State v. Mr. D (DMC No. 15136) – Felony Fraudulent Schemes ($350,000 Misappropriated Wire Transfer), Federal Felony Bank and Wire Fraud, Felony Theft, Felony Vulnerable Adult Abuse and Felony Unlawful Use of Power of Attorney – Not Charged – Mesa Police Department Investigated (DR No. 20XX-XXXXXX3) and  CFA Institute Investigated.

Mr. D was a financial planner. His mother went in for surgery and passed away. After that, his father (actually his grandfather that adopted him when he was a child) asked for help with his financial affairs because he was getting older and more forgetful. They then met with an Attorney and signed a Power of Attorney. This gave Mr. D access to a joint account with his father.

At some point, Mr. D wired $350,000 into his own account which he used to pay off his own mortgage. Also, funds were used to pay off about $80,000 on a Discover card. That $80,000 was later clawed back by his father. Lastly, he took a $124,000 payment to himself.  The balance was then used to purchase a third condominium for his father’s trust. Mr. D also transferred two other condominiums into the trust, which resulted in a net positive of $65,000 to his father. Because everything totaled positive for his father’s trust, he assumed that he had done nothing wrong. However, he was contacted by Mesa Police and the CFA Institute regarding various improprieties. Mesa Police were looking into Felony charges of Fraud Schemes, Unlawful Use of a Power of Attorney, Theft, and Vulnerable Adult Abuse. There was also a potential for a Felony Federal Bank and Wire Fraud claim due to the use of the wire transfer to a federal banking institution.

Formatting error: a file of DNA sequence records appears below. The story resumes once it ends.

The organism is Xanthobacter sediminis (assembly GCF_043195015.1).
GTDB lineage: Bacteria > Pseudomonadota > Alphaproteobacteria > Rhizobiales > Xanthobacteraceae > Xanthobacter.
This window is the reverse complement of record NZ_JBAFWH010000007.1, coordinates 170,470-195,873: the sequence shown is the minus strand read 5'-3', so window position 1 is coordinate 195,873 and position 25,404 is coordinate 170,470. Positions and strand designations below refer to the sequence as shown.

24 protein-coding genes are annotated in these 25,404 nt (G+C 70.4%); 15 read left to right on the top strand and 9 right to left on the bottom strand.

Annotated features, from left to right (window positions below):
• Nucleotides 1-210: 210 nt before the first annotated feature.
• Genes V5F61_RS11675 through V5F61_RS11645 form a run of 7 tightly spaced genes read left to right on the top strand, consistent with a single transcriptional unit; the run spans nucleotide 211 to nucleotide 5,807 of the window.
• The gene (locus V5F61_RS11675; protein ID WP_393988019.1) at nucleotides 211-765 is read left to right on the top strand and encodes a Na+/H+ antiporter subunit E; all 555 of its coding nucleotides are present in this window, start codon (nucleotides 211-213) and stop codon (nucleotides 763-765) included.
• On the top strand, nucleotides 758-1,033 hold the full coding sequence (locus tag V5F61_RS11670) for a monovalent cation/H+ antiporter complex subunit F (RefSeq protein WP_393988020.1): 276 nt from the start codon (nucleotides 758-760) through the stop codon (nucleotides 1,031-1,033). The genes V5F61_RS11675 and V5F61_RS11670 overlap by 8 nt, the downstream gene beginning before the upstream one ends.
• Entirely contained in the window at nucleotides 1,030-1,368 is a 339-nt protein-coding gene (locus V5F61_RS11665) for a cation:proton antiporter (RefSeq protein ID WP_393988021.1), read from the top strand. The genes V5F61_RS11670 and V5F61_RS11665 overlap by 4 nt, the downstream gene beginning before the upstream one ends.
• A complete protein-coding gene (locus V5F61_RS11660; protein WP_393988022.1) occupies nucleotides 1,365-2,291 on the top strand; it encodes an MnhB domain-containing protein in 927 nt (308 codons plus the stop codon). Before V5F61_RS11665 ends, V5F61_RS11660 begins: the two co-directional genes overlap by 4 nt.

We became involved and we were able to shut down the investigation and keep it purely as a civil matter.  Through the course of the civil lawsuit, a proposal was made to have Mr. D. repay his father $400,000, in exchange for merely keeping  all three condominiums. Ultimately, the case resolved civilly and there were no criminal charges ever brought against Mr. D. Originally, Mr. D was facing mandatory prison time due to the fact that the amount of loss was above $100,000.